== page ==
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Router User Interface
The Cisco Internetwork Operating System (IOS) is the kernel of Cisco's Routers and most of their switches.Cisco IOS software is used to :
The IOS can be accessed through the console port, from a modem (auxiliary port), or through the network via telnet. Access to the IOS command line is called an EXEC session.
Powering up a Cisco Router
Setup mode has two modes, Basic Management and Extended Setup.
Command Line Interface
If you choose to skip setup mode, you will be taken to the command line and the status of all the interfaces will be shown to the screen.Logging in to the Router
Depending on the port you're using, you might have to press enter to get the prompt to appear (console port). The first prompt will look like Routername> the greater than sign at the prompt tells you that you are in user mode. In user mode you can only view limited statistics of the router. To change configurations you first need to enter privileged EXEC mode. This is done by typing enable at the Routername> prompt, the prompt then changes to Routername#. This mode supports testing commands, debugging commands, and commands to manage the router configuration files. To go back to user mode type disable at the Routername# prompt. If you want to leave completely, type logout at the user mode prompt. You can also exit from the router while in privileged mode by typing exit or logout at the Routername# prompt.
Global Configuration Mode
Enter this mode from the privileged mode by typing configure terminal or conf t for short, the prompt will change to Routername(config)#. Changes made in this mode change the running-config file in DRAM. Use configure memory to change the startup-config in NVRAM. Using configure network allows you to change the configuration file on a TFTP server. If you change the memory or network config files, the router has to put them into memory (DRAM) in order to work with them, so this will change your router's current running-config file.Interfaces
While in global configuration mode you can enter interface configuration mode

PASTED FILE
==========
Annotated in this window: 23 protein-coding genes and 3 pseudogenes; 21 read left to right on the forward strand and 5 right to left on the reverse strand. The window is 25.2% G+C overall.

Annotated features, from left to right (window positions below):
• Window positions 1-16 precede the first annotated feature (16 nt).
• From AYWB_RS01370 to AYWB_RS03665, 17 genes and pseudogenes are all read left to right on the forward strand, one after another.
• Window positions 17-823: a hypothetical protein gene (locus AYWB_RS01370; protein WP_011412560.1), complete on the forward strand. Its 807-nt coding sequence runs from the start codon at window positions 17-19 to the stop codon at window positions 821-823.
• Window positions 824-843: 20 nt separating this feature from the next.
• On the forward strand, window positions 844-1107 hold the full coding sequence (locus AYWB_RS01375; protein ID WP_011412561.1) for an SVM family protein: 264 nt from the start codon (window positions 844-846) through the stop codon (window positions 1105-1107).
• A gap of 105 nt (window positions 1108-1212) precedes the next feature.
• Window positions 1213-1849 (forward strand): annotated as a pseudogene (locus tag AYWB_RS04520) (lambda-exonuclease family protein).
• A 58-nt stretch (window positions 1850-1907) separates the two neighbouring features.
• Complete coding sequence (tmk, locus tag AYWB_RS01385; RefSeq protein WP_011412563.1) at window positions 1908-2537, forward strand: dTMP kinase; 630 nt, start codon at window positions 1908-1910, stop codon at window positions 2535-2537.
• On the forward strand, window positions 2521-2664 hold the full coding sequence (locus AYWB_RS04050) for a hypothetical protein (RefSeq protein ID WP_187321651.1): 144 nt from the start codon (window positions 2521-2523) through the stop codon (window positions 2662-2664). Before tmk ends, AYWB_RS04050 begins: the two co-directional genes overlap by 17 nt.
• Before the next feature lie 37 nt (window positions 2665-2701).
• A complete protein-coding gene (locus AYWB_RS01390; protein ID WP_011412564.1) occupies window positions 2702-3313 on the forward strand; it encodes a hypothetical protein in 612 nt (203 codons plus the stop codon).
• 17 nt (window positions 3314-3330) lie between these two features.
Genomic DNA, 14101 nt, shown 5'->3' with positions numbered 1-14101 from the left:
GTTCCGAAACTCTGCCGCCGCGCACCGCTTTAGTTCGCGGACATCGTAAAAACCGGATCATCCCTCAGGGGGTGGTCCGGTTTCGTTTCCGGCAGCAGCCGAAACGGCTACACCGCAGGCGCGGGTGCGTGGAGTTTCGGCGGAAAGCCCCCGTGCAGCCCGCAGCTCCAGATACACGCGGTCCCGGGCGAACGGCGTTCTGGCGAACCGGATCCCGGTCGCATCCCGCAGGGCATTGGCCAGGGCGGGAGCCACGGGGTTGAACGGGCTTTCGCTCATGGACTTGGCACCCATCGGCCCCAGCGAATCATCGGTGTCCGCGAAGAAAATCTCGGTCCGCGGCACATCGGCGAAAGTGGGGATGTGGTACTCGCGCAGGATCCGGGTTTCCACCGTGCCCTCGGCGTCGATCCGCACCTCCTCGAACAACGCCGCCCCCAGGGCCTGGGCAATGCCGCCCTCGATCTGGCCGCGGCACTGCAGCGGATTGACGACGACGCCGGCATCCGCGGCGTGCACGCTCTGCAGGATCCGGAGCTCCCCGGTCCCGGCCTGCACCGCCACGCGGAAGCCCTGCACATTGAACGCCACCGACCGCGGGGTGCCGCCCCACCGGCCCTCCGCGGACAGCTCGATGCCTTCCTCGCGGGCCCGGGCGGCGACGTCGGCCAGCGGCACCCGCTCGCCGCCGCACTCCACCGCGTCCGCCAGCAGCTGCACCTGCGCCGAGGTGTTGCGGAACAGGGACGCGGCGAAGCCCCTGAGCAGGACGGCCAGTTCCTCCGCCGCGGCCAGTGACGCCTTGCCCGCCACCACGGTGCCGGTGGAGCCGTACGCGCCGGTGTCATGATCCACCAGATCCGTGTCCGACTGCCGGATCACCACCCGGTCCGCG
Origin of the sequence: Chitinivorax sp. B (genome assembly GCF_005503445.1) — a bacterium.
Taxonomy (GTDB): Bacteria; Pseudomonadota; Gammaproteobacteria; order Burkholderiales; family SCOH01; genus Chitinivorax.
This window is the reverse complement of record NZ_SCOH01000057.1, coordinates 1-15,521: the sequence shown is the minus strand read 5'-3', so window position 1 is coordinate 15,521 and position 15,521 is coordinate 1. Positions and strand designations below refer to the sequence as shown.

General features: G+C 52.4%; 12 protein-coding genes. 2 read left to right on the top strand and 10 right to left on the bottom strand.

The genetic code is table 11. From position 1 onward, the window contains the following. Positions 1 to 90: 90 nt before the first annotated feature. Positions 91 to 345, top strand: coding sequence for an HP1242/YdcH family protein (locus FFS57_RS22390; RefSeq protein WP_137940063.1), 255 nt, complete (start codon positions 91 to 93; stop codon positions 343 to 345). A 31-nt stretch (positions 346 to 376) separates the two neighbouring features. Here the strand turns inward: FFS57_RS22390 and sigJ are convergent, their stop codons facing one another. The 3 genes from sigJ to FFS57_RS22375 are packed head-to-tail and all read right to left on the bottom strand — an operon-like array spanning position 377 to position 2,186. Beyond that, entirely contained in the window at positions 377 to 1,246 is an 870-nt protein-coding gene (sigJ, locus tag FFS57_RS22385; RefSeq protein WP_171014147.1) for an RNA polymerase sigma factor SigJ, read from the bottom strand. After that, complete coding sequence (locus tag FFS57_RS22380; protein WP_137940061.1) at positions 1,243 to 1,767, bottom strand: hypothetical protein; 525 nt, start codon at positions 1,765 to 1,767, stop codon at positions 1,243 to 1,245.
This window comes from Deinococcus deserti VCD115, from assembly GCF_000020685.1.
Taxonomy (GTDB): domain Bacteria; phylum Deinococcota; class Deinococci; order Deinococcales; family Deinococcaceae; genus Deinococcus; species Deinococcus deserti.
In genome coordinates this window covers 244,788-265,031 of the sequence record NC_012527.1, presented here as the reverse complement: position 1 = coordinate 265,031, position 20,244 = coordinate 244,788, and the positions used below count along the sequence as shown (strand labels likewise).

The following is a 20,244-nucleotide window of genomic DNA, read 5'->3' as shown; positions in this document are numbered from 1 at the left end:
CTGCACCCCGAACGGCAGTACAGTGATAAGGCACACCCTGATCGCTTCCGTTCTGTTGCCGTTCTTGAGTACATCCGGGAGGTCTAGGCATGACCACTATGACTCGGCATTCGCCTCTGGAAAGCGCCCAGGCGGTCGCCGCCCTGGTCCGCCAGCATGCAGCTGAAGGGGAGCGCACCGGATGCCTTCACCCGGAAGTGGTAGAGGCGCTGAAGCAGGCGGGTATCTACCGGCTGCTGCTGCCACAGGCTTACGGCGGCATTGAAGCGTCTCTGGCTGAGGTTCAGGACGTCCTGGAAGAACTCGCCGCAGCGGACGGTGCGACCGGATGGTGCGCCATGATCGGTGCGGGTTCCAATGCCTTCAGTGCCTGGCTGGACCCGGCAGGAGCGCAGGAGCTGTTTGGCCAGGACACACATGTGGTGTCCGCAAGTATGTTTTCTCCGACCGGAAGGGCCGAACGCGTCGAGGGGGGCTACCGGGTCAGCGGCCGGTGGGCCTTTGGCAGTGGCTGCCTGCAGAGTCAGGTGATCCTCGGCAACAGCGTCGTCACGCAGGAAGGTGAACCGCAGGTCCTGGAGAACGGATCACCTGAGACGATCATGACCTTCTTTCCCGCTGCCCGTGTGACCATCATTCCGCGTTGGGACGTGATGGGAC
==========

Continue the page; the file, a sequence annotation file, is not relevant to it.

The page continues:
and make changes to individual interfaces with the command
Router(config)#interface ethernet 0 or
Router(config)#int e0 for short, this enters into the interface
configuration mode for Ethernet port 0 and changes the prompt to look like
In global configuration mode you can create virtual interfaces, so at the prompt Routername(config)# type int e0.1 and the prompt will change to Routername(config-subif)#. For all practical purposes there isn't a limit to the amount of subinterfaces an interface can have.Lines
In global configuration mode you can enter line [aux, vty, console] to enter commands for the line type. Changes the prompt to Routername(config-line)#. In line mode you can set passwords, inactivity timeout times, and number of available lines (vty).
In global configuration mode enter router followed by one of the following protocols:
bgp Border Gateway Protocol (BGP) egp Exterior Gateway Protocol (EGP) eigrp Enhanced Interior Gateway Routing Protocol (EIGRP) igrp Interior Gateway Routing Protocol (IGRP) isis ISO IS-IS iso-igrp IGRP for OSI networks mobile Mobile routes odr On Demand stub Routes ospf Open Shortest Path First (OSPF) rip Routing Information Protocol (RIP) static Static routesThis will allow you to set parameters for the selected routing protocol and will change the current prompt to Routername(config-router)#.
There are four types of banners: exec, incoming, login, and motd. The banners are set in global configuration mode with the command:
Router_2(config)#banner motd ! Enter TEXT message. End with the character '!'. Welcome to Router_2 Only authorized personnel may login ! Router_2(config)#A delimiting character is used to set off the message, in this case the character is the ! symbol.
Adding a Description to an Interface
An interface description is limited to 80 characters and typically describes the function of the interface.
Router_2(config)#int serial 1 Router_2(config-if)#description Link to East Office Router_2(config-if)#
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